Pet neglect up by 10% last year: SPCA

In a statement to the media, the SPCA said 70 per cent of the 1,027 cases of alleged cruelty to animals it investigated involved neglected pets.

These included rabbits, which were largely left unattended and in cages outside the owners' houses, dogs and cats in small cages, dogs tied up for long periods and sick pets left untreated.

Despite SPCA's investigations and advice to the owners, less than 30 per cent of them made improvements to their pets' living conditions.

These owners cited reasons such as lack of time or that their pets were already used to the current living conditions.

"As the SPCA does not have enforcement powers, the more serious cases, or those where no improvements were made, were referred to the Agri-Food & Veterinary Authority for further action," said the SPCA.

The society believed that the increase is the result of owners not taking the appropriate measures and responsibility needed when having a pet.

"It is our opinion that many owners want to enjoy the perceived fun experience of owning a pet, but are not bothered to accept or take on the accompanying responsibility.

"A common example from the cases we have investigated is that it doesn't seem to cross the mind of many owners to bring their pets to the veterinarian for regular visits to keep them healthy," it said.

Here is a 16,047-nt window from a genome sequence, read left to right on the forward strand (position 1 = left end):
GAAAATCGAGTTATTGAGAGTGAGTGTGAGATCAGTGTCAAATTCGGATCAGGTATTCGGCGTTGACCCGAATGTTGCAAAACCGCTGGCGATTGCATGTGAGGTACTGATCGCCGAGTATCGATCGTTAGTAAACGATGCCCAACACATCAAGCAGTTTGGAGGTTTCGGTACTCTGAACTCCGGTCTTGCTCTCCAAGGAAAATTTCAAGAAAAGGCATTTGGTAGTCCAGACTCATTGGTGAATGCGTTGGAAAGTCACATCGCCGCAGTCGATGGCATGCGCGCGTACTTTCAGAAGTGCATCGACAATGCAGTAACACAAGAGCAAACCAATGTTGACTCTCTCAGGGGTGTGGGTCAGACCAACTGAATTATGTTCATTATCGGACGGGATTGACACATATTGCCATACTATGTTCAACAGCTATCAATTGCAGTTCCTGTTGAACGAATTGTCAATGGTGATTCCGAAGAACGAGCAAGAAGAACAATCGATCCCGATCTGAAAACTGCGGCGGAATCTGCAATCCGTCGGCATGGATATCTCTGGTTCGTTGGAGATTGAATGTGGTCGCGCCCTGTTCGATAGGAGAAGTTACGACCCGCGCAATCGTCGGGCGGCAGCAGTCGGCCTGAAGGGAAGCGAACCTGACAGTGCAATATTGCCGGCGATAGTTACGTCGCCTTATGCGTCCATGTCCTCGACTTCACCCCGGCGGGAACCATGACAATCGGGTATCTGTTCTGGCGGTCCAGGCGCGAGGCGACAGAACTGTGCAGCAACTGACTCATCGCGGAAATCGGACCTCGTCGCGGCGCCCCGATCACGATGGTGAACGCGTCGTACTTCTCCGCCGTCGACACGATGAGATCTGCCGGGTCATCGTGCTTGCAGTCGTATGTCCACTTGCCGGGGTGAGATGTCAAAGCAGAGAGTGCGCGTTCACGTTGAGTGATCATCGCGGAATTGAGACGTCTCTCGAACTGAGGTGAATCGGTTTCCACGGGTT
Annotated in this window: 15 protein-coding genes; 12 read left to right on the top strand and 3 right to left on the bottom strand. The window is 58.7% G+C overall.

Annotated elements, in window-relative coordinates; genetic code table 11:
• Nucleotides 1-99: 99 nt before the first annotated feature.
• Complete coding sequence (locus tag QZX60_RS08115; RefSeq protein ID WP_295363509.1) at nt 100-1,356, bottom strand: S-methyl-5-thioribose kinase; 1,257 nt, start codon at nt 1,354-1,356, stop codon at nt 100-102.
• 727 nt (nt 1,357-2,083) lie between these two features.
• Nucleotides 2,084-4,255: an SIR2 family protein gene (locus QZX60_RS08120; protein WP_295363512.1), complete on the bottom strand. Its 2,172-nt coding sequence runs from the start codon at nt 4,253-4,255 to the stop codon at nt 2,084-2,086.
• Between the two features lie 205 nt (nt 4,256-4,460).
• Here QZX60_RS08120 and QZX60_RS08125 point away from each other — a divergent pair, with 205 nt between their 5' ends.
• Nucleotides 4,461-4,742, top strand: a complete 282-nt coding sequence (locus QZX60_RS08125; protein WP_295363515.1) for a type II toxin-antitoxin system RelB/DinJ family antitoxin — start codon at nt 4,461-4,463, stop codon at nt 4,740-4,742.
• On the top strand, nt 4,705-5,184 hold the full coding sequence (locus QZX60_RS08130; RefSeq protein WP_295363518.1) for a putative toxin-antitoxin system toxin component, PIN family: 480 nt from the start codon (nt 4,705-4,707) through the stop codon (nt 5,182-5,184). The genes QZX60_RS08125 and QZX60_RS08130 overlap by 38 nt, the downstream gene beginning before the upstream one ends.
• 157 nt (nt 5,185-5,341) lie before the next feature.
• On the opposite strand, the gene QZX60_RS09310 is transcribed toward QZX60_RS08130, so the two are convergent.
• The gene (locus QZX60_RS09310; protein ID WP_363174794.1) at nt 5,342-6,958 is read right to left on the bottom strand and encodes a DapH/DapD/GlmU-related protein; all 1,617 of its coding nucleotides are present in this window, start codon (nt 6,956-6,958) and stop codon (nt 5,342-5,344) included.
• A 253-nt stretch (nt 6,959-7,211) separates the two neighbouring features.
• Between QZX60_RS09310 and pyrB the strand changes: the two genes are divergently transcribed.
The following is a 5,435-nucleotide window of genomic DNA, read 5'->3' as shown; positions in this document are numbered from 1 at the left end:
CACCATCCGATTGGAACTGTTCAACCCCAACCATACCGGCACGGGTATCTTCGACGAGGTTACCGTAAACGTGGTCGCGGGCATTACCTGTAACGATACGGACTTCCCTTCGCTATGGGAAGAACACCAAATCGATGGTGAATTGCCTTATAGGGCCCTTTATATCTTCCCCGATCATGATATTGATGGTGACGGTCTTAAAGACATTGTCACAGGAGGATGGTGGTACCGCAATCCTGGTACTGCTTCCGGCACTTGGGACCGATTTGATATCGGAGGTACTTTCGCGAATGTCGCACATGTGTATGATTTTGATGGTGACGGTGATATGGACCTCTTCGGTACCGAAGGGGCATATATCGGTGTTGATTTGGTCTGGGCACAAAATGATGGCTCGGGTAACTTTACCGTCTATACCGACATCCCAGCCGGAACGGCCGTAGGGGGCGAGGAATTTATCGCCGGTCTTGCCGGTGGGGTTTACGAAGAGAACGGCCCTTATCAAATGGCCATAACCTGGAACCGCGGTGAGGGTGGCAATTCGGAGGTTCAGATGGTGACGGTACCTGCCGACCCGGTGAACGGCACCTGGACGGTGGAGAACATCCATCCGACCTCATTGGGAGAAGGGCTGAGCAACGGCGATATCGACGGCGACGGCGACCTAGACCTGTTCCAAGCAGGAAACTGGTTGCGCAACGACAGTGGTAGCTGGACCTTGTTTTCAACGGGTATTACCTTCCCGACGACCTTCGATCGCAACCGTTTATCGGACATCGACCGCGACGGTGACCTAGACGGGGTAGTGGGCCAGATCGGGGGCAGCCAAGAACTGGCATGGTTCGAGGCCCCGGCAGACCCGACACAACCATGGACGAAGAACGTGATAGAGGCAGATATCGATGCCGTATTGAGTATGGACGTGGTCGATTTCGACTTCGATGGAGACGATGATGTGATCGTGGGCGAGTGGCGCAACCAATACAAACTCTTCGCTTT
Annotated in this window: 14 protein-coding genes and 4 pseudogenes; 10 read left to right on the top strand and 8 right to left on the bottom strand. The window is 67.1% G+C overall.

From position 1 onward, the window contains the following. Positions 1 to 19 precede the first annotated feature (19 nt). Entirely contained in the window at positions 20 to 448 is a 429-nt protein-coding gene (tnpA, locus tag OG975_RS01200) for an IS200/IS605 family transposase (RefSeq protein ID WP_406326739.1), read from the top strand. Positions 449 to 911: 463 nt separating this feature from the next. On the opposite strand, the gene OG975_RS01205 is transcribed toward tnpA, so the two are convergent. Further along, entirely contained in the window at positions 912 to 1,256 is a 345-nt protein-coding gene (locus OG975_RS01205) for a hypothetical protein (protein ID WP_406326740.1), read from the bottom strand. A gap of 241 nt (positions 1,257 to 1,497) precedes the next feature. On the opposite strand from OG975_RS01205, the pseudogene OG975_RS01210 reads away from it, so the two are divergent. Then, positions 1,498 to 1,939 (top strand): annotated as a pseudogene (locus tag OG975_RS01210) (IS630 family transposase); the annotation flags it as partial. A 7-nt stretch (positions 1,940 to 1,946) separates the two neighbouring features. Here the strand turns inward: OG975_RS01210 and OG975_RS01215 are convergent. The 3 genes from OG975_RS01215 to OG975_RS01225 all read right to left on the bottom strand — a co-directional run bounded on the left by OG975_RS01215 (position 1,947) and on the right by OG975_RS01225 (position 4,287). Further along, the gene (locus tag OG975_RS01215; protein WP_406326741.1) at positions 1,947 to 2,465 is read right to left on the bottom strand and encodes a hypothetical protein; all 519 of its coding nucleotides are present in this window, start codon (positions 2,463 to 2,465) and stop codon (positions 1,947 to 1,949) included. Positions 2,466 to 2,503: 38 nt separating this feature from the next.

SPCA also attributed insufficient education at the point of sale to much of the problem, where the animals' needs were not properly communicated to new pet owners.

It said in the written statement: "For example, cages are often sold together with dogs, and owners are advised to train the animals in them but in the SPCA's experience, the cage often becomes the dog's permanent home, and a welfare issue results."

At an upcoming Animal Welfare Symposium and Public Forum on Animal Welfare Policies on February 25, the SPCA will be presenting an overview on Animal Cruelty Legislation Change.

A spokesperson from the society said: "This will focus on why we need our animal cruelty laws enhanced and that the issue of pet neglect is a serious one and needs to be addressed."

The symposium will be held at Chong Pang Community Club.

dassa@sph.com.sg